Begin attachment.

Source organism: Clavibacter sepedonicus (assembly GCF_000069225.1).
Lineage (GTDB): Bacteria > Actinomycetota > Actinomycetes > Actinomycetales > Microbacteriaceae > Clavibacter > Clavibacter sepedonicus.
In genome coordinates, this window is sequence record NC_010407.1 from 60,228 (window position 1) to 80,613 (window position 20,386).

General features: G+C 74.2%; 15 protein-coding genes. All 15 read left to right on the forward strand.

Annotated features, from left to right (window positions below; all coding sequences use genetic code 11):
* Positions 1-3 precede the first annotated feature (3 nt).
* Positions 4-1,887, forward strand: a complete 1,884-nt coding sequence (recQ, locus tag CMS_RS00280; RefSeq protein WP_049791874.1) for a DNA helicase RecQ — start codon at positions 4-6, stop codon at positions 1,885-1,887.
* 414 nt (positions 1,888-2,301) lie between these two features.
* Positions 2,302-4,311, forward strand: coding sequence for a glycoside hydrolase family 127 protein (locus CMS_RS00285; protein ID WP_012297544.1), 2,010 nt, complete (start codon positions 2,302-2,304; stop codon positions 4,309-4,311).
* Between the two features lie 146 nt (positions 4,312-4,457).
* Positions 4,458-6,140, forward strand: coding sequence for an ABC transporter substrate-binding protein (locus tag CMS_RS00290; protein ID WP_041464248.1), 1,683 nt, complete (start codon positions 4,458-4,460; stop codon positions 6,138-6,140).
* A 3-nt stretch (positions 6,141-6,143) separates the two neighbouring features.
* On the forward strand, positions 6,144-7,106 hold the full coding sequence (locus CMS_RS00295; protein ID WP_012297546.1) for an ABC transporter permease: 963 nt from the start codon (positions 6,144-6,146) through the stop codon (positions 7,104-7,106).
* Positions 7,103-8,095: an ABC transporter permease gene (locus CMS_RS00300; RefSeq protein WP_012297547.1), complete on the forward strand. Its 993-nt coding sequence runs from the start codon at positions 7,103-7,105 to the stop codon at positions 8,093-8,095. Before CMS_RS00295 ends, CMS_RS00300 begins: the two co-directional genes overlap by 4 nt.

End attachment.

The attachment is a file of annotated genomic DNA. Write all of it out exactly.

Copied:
Source organism: Clavibacter sepedonicus (assembly GCF_000069225.1).
Lineage (GTDB): Bacteria > Actinomycetota > Actinomycetes > Actinomycetales > Microbacteriaceae > Clavibacter > Clavibacter sepedonicus.
In genome coordinates, this window is sequence record NC_010407.1 from 60,228 (window position 1) to 80,613 (window position 20,386).

General features: G+C 74.2%; 15 protein-coding genes. All 15 read left to right on the forward strand.

Annotated features, from left to right (window positions below; all coding sequences use genetic code 11):
* Positions 1-3 precede the first annotated feature (3 nt).
* Positions 4-1,887, forward strand: a complete 1,884-nt coding sequence (recQ, locus tag CMS_RS00280; RefSeq protein WP_049791874.1) for a DNA helicase RecQ — start codon at positions 4-6, stop codon at positions 1,885-1,887.
* 414 nt (positions 1,888-2,301) lie between these two features.
* Positions 2,302-4,311, forward strand: coding sequence for a glycoside hydrolase family 127 protein (locus CMS_RS00285; protein ID WP_012297544.1), 2,010 nt, complete (start codon positions 2,302-2,304; stop codon positions 4,309-4,311).
* Between the two features lie 146 nt (positions 4,312-4,457).
* Positions 4,458-6,140, forward strand: coding sequence for an ABC transporter substrate-binding protein (locus tag CMS_RS00290; protein ID WP_041464248.1), 1,683 nt, complete (start codon positions 4,458-4,460; stop codon positions 6,138-6,140).
* A 3-nt stretch (positions 6,141-6,143) separates the two neighbouring features.
* On the forward strand, positions 6,144-7,106 hold the full coding sequence (locus CMS_RS00295; protein ID WP_012297546.1) for an ABC transporter permease: 963 nt from the start codon (positions 6,144-6,146) through the stop codon (positions 7,104-7,106).
* Positions 7,103-8,095: an ABC transporter permease gene (locus CMS_RS00300; RefSeq protein WP_012297547.1), complete on the forward strand. Its 993-nt coding sequence runs from the start codon at positions 7,103-7,105 to the stop codon at positions 8,093-8,095. Before CMS_RS00295 ends, CMS_RS00300 begins: the two co-directional genes overlap by 4 nt.